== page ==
So long, farewell... goodbye

With everyone talking about Brexit, we thought you might enjoy some French expressions based around leaving and saying goodbye.

There is even an idiom with an English reference in it. Filer à l’anglaise meaning to leave discreetly, slip out without being noticed – something the UK looks unlikely to achieve.

The expression comes from an old verb, anglaiser, which meant to steal. Filer à l’anglaise originally referred to the way a robber would make a swift getaway from the scene of a crime.

There are five main French verbs that mean to leave: partirs’en allersortirquitter and laisserPartir is also used euphemistically to mean to die, to pass away.

Sortir means to go out, or get out of something, quitter to leave someone or something, and laisser is used to leave something behind or to leave someone alone.

S’en aller has an informal style to it and means to go away. You might use je m’en vais when it’s time to head home after a long night out with friends, but you would be less likely to use it at the end of a meeting with your bank manager.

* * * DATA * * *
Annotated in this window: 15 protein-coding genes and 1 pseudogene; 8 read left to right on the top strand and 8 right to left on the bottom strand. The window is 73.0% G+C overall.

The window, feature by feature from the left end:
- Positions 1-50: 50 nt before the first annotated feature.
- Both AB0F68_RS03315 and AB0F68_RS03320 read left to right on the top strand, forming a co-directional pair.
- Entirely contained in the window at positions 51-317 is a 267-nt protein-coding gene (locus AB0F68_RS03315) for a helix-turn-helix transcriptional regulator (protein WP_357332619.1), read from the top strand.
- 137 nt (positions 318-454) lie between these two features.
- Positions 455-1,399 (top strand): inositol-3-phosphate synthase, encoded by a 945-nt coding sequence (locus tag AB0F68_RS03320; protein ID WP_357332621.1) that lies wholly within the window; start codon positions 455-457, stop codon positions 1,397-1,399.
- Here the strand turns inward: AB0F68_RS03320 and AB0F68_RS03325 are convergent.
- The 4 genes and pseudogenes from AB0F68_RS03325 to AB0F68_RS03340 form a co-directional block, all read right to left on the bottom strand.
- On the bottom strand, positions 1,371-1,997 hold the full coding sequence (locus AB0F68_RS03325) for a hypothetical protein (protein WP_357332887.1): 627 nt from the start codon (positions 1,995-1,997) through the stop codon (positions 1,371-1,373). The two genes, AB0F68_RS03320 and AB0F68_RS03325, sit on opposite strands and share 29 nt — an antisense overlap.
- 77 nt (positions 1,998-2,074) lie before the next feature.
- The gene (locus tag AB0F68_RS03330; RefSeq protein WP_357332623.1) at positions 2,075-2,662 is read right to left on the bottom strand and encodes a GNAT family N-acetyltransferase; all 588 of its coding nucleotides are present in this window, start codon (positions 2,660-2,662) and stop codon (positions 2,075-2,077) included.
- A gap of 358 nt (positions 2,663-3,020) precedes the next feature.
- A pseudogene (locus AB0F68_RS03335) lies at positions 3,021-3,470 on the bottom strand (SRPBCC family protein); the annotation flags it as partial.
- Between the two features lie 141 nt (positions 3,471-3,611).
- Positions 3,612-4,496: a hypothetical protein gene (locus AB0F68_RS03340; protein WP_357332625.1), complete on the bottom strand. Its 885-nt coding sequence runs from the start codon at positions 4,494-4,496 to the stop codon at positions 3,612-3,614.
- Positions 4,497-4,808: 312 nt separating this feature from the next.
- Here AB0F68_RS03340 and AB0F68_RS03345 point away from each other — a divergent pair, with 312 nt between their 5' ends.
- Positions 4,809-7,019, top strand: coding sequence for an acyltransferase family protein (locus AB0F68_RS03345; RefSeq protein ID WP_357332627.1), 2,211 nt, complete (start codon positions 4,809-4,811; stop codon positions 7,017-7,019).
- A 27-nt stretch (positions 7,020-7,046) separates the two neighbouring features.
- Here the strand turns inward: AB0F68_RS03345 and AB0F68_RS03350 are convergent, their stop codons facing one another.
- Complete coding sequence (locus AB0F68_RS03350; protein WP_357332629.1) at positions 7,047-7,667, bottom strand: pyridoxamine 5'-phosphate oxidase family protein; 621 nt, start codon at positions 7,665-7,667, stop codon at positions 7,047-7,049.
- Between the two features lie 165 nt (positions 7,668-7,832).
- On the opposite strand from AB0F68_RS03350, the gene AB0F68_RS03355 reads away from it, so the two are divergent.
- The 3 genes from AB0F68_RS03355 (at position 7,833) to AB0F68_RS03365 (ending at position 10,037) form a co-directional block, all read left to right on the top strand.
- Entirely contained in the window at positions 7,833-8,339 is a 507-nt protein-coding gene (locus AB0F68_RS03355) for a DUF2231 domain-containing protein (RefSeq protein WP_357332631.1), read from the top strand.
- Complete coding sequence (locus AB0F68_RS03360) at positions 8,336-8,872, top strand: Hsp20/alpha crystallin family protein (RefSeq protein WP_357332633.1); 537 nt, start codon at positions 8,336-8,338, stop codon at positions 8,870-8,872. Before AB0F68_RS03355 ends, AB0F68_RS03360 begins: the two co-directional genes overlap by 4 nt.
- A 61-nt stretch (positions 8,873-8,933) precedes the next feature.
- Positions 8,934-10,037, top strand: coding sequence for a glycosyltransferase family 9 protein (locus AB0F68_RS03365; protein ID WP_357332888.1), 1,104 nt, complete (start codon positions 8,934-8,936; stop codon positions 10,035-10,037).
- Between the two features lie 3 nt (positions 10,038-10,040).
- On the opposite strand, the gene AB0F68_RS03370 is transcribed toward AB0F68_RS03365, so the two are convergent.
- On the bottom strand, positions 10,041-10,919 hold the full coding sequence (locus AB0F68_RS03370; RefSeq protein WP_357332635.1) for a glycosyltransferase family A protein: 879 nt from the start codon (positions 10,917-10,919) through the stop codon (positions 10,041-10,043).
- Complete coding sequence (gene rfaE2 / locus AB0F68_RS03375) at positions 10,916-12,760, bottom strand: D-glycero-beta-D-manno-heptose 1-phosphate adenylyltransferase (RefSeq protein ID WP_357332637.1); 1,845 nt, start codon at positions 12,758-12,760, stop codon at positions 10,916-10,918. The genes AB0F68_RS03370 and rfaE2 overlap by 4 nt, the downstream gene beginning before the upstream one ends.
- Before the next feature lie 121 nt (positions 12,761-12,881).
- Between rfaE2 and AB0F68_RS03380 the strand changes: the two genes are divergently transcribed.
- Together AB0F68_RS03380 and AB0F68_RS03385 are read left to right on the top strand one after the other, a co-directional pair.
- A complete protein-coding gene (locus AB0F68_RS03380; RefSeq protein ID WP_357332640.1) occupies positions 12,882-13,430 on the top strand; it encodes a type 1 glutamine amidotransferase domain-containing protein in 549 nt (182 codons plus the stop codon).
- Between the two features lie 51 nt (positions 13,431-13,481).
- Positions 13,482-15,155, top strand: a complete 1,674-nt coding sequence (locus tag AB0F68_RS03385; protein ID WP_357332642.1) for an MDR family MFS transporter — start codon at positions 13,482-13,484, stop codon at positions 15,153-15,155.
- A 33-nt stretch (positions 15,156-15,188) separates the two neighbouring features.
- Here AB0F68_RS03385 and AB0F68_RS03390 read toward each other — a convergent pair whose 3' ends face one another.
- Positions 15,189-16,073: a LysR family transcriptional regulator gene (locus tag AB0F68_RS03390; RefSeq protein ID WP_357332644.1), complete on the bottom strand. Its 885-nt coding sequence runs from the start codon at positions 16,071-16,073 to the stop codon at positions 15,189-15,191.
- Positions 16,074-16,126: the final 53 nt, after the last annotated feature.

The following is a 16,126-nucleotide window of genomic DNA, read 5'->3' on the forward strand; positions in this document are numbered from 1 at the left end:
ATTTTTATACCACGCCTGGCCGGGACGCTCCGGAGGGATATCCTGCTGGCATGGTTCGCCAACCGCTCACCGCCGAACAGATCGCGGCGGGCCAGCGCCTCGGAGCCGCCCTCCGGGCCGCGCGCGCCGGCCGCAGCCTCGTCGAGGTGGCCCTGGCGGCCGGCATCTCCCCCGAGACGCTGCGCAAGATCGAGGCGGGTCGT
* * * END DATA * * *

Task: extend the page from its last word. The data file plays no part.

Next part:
More colloquial still is je me casse or je me tire (I’m out of here). Use among close friends – it might come across as rather offensive in a formal setting such as a round-table Brexit negotiating session at the European Council.

Flipped round the other way, casse-toi means get lost or get stuffed – as famously used by former French president Nicolas Sarkozy when he told a heckler at the Paris agriculture fair to casse-toi, pauv’ con.

Time to say goodbye? The most common, au revoir, implies that you will see each other again – soon if you use à plus tardà bientôt or à tout à l’heure. Parting company for good? Then the word you are looking for, not to be used lightly, is adieu.

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